socks you gave the janitor at Christmas."
And so the game went on, each helping the other, all working
together in that perfect harmony which one so seldom sees in families
Nor is this all. Think how differently the head of this family
regards his nearest and dearest in these days of income-tax. Many a man
who has spent years wondering why on earth he was such a chump as to
link his lot with a woman he has disliked from the moment they stepped
out of the Niagara Falls Hotel, and a gang of children whose existence
has always seemed superfluous, gratefully revises his views as he
starts to fill up the printed form.
His wife may be a nuisance about the home, hut she comes out strong
when it is a question of married man's exemption. And the children! As
the father looks at their grubby faces, and reflects that he is
entitled to knock off two hundred bones per child, the austerity of his
demeanour softens, and he pats them on the head and talks vaguely about
jam for tea at some future and unspecified date.
There is no doubt that the income-tax, whatever else it has done,
has taught the family to value one another. It is the first practical
step that has been taken against the evil of race-suicide.
One beauty of this income-tax game is that it is educational. It
enlarges the vocabulary and teaches one to think. Take, for instance,
the clause on Amortisation.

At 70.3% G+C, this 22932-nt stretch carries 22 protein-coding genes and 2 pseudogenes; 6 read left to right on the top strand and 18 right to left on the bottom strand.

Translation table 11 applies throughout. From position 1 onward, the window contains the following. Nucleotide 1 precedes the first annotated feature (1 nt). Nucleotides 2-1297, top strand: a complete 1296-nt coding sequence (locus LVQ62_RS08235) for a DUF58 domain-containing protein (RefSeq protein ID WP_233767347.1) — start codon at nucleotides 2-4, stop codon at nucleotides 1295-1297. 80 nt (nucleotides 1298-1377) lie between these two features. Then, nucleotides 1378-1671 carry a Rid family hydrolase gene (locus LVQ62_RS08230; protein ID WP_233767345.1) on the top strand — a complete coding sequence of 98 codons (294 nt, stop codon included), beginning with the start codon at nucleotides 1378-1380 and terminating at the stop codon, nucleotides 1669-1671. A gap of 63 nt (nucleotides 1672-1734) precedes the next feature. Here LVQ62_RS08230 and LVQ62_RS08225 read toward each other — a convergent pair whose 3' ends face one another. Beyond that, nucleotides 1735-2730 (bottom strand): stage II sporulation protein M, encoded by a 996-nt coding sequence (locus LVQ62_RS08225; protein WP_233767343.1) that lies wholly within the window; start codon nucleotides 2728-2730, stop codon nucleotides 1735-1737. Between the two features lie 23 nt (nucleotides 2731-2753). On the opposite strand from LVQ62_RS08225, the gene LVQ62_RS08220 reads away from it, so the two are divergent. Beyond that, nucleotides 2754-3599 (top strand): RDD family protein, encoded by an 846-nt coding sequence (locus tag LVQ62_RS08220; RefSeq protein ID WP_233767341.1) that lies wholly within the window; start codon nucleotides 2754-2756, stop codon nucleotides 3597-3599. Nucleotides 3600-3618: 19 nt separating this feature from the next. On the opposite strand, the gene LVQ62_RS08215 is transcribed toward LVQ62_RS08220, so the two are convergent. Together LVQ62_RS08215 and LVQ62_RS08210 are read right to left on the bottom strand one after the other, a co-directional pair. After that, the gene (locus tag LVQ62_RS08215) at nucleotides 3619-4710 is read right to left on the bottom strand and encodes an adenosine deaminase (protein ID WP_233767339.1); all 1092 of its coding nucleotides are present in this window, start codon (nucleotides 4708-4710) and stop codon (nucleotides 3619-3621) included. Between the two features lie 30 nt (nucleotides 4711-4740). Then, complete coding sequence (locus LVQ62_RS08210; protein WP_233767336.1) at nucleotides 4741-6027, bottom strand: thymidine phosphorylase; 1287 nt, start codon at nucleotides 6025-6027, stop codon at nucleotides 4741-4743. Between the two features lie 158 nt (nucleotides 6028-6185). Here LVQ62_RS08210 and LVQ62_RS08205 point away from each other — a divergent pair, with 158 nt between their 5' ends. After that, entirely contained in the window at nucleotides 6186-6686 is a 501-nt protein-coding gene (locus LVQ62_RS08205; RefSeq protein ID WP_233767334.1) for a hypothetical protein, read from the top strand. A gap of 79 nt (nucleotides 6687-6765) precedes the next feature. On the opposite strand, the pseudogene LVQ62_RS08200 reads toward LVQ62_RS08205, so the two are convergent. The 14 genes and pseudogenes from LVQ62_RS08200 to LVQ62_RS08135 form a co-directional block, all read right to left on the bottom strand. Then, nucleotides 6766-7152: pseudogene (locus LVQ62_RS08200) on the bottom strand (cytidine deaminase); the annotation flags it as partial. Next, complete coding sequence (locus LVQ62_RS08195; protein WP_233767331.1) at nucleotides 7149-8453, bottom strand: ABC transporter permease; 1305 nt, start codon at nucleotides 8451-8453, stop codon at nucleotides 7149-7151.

In pre-income-tax days, if anyone had talked to me of amortisation,
I should, no doubt, have kept up my end of the conversation adroitly
and given a reasonable display of intelligence, but all the while I
should have been wondering whether amortisation was new religion or a
form of disease which attacks parrots.
Now, however, I know all about it. You should have seen me gaily
knocking off whatever I thought wouldn't be missed for amortisation of
the kitchen sink.
You would hardly believe — though I trust the income-tax
authorities will — what a frightful lot of amortisation there was at
my little place last year. The cat got amortised four times, once by a
spark from the fire, the other three times by stray dogs; and it got so
bad with the goldfish that they became practically permanent amorters.
Heaven Help the Corporations!
As regards income-tax, I am, thank goodness, an individual. I pray
that I may never become a corporation. It seems to me that some society
for the prevention of cruelty to things ought to step in between the
authorities and the corporations. I have never gone deeply into the
matter, having enough troubles of my own, but a casual survey of the
laws relating to the taxing of corporations convinces me that any
corporation that gets away with its trousers and one collar-stud should
offer up Hosannahs.
The general feeling about the income-tax appears to have been that
it is all right this time, but it mustn't happen again. I was looking
through a volume of Punch, for the year 1882, the other day, and
I came across a picture of a gloomy-looking individual paying his tax.
"I can just do it this time," he is saying, "but I wish you would
tell Her Majesty that she mustn't look on me as a source of income in
No indoor game ever achieves popularity for two successive years, and the
Government must think up something new for next winter.